CHICAGO – The Philips Future Health Index 2023 global report released here at HIMSS23 today shows healthcare leaders are focused on addressing staffing shortages and stepping up planned AI investments.
The investments are to increase critical decision support and operational efficiency that will also help tackle staffing shortages.
First and foremost, providers are concerned with staffing shortages and are looking to right-size the issue through AI and machine learning that will help them do more with less, according to Shez Partovi, chief innovation and strategy officer and business leader for enterprise informatics at Philips.
It shows virtual care continues to be a key area for patient access.
“The second thing we saw was, coming out of the pandemic, there continues to be a big desire to use virtual care delivery for quality access and cost of care,” Partovi said. “The third thing, we’re stronger together; individuals signaled to us that they see building partnerships with health system partners and with tech partners as a way of addressing the other two items in improving access to care.”
WHY THIS MATTERS
Access to care, not just in the hospital setting, has been among the themes to emerge from the HIMSS23 Global Health Conference & Exhibition.
Kicking off Monday’s Executive Summit, HIMSS President and CEO Hal Wolf told a ballroom of C-suite leaders that healthcare is “inside-out” – that is, no longer happening inside the four walls of a hospital.
The Philips report also shows the broadening of access points, with 82% of respondents talking about virtual intensive care, Partovi said. Ambulatory sites such as walk-in clinics are also increasing access.
“People are investing in the broadening of access points,” Partovi said.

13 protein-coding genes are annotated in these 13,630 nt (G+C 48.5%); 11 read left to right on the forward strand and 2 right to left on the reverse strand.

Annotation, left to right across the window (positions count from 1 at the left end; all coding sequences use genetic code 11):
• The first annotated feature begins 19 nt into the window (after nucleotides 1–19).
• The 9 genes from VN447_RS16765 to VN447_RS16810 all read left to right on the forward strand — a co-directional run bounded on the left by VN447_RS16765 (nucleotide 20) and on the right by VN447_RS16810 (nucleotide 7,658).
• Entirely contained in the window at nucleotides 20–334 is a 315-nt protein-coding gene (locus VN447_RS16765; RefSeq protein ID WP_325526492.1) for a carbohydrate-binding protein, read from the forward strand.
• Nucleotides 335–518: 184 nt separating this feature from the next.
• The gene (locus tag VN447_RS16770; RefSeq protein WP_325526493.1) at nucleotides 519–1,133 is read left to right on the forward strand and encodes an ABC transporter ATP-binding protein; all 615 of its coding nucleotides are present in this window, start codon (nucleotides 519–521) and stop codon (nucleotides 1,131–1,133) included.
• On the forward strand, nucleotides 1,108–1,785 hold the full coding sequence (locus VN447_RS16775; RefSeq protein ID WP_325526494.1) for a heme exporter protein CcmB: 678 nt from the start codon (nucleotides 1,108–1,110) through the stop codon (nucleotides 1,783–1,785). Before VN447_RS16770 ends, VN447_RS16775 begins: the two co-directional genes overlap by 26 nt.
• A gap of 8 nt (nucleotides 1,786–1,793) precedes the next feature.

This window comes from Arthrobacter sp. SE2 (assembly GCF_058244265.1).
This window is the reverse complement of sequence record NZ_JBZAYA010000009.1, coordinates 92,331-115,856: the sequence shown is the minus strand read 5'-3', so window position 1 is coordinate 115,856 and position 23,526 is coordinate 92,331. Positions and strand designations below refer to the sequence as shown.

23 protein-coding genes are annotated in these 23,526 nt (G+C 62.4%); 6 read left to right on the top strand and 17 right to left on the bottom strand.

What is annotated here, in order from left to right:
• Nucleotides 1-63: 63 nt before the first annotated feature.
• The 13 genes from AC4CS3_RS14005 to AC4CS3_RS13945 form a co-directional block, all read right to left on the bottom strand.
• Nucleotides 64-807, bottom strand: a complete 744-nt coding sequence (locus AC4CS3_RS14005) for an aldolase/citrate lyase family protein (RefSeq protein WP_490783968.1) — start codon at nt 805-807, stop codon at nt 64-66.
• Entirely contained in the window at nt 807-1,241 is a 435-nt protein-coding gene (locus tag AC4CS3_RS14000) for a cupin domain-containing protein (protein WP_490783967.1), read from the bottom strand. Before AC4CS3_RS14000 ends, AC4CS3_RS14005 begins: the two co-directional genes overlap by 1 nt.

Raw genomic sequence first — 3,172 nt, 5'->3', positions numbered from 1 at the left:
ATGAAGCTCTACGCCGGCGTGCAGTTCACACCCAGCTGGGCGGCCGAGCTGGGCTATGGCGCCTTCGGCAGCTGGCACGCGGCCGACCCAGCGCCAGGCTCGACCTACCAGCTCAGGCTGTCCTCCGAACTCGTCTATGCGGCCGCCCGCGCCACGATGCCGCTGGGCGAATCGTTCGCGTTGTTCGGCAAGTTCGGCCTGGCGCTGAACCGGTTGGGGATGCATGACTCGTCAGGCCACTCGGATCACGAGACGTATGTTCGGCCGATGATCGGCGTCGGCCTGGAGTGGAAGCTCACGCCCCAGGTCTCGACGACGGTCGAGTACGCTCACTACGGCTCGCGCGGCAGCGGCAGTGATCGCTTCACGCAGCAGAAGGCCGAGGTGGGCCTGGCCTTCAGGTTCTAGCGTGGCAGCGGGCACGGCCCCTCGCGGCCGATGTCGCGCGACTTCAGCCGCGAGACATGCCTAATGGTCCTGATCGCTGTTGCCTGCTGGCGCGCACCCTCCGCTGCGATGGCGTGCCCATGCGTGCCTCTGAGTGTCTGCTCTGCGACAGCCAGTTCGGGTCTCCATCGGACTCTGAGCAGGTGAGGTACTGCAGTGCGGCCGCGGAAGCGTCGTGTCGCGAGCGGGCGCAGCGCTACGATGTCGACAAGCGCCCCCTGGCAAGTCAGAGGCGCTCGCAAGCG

Somewhat surprising, he said, is that the report shows an increased willingness to partner to improve care. Thirty-four percent of respondents said they are in favor of partnerships and collaboration to improve care. This number climbed to 43% for younger respondents.
Other healthcare IT experts at HIMSS23 have also talked of a new willingness to collaborate and share data.
There’s less of proprietary competition and more of willingness to say, “‘How can we do this together?'” said John Halamaka, president of Mayo Clinic Platform, during Monday’s Executive Summit.
Said Partovi: “It signals the direction we’re going in healthcare.”
THE LARGER TREND
Royal Philips is a Dutch multinational conglomerate and a health technology company.
The eighth annual Future Health Index 2023 report, “Taking healthcare everywhere,” is based on proprietary research among nearly 3,000 healthcare leaders and younger healthcare professionals conducted in 14 countries.
It shows providers plan investments in AI over the next three years with the biggest increase in critical decision support (39% in 2023, up from 24% in 2021). This was a top choice among cardiology (50%) and radiology (48%) leaders.
The percentage of healthcare leaders planning to invest in AI for operational efficiency, including automating documentation, scheduling patients and performing routine tasks, remained steady at 37%.
Email the writer: [email protected]
Zenobia Brown will offer more detail in the HIMSS23 session “Views from the Top: Can Technology and Innovation Advance Behavioral Healthcare?” It is scheduled for Tuesday, April 18, at 10:30 a.m. – 11:30 a.m. CT at the South Building, Level 1, room S100 B.